California drought - 42 counties primary disaster areas

California drought - 42 counties primary disaster areas

USDA has designated 42 of California's 58 counties as primary natural disaster areas due to damages and losses caused by drought from Jan. 1, 2014 to the present. Farmers in eligible counties have eight months from the date of the declaration to apply for loans to help cover part of their actual losses. 

USDA has designated 42 of California's 58 counties as primary natural disaster areas due to damages and losses caused by drought from Jan. 1, 2014 to the present.

The counties in alphabetical order include: Alameda, Alpine, Amador, Butte, Calaveras, Colusa, Contra Costa, El Dorado, Fresno, Glenn, Inyo, Kern, Kings, Lassen, Los Angeles, Madera, Marin, Mariposa, Mendocino, Merced, Modoc, Mono, Monterey, Orange, Plumas, San Benito, San Bernardino, San Joaquin, San Luis Obispo, Santa Barbara, Santa Clara, Shasta, Sierra, Siskiyou, Sonoma, Stanislaus, Tehama, Trinity, Tulare, Tuolumne, Ventura, and Yolo.

Farmers and ranchers in the following counties in California also qualify for natural disaster assistance since the counties are contiguous with the primary disaster counties.

These include: Del Norte, Humboldt, Lake, Napa, Nevada, Placer, Riverside, Sacramento, San Diego, San Francisco, San Mateo, Santa Cruz, Solano, Sutter, and Yuba counties.

The sole California county not included in the USDA declaration is Imperial County.

Farmers and ranchers in the following counties in Arizona, Nevada, and Oregon also qualify for natural disaster assistance since their counties are contiguous: La Paz and Mohave (Arizona): Clark, Douglas, Esmeralda, Lyon, Mineral, Nye, and Washoe (Nevada): and Jackson, Josephine, Klamath, and Lake counties (Oregon).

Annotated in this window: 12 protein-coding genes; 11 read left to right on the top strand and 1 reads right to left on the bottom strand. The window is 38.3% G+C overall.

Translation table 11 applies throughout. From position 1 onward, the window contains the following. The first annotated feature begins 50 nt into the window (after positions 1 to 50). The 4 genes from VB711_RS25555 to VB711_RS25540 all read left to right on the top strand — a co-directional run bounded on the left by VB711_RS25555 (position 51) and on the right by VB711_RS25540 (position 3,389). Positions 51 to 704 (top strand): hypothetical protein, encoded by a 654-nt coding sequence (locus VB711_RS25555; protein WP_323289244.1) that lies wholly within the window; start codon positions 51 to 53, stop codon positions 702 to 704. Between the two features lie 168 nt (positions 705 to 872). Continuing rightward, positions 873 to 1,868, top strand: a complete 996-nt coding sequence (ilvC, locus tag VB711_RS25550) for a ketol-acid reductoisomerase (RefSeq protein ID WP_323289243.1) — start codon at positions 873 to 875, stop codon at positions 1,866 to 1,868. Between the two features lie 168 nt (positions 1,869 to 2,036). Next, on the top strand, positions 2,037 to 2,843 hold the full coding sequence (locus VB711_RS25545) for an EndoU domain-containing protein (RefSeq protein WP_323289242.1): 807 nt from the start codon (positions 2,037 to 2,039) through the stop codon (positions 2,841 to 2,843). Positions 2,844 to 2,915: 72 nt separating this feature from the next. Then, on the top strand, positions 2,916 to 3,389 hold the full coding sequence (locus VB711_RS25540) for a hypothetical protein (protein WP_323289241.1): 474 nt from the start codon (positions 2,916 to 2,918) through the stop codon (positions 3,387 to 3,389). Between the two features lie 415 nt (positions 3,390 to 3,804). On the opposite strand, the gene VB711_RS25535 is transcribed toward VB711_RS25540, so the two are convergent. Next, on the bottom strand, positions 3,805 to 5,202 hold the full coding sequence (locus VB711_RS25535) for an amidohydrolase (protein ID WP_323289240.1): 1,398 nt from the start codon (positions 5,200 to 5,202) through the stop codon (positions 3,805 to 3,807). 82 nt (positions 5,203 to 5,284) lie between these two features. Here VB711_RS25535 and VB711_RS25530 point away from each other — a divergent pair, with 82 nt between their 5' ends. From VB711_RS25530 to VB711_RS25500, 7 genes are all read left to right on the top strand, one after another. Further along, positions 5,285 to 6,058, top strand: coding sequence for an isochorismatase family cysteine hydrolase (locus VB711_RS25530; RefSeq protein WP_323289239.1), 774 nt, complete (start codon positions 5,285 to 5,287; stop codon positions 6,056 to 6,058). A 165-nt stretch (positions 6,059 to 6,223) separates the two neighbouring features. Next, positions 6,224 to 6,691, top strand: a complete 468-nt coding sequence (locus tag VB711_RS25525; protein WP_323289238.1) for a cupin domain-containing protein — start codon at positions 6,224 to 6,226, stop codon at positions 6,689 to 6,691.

All counties listed above were declared natural disaster areas on Sept. 17, 2014, making all qualified farm operators in the designated areas eligible for low interest emergency (EM) loans from USDA’s Farm Service Agency (FSA) provided eligibility requirements are met.

Farmers in eligible counties have eight months from the date of the declaration to apply for loans to help cover part of their actual losses.

FSA will consider each loan application on its own merits, taking into account the extent of losses, security available and repayment ability.

FSA has a variety of programs, in addition to the EM loan program, to help eligible farmers recover from adversity.

Additional programs available to assist farmers and ranchers include the Emergency Conservation Program, The Livestock Forage Disaster Program, the Livestock Indemnity Program, the Emergency Assistance for Livestock, Honeybees, and Farm-Raised Fish Program, and the Tree Assistance Program.

Interested farmers may contact their local USDA Service Centers for further information on eligibility requirements and application procedures for these and other programs.

http://disaster.fsa.usda.gov

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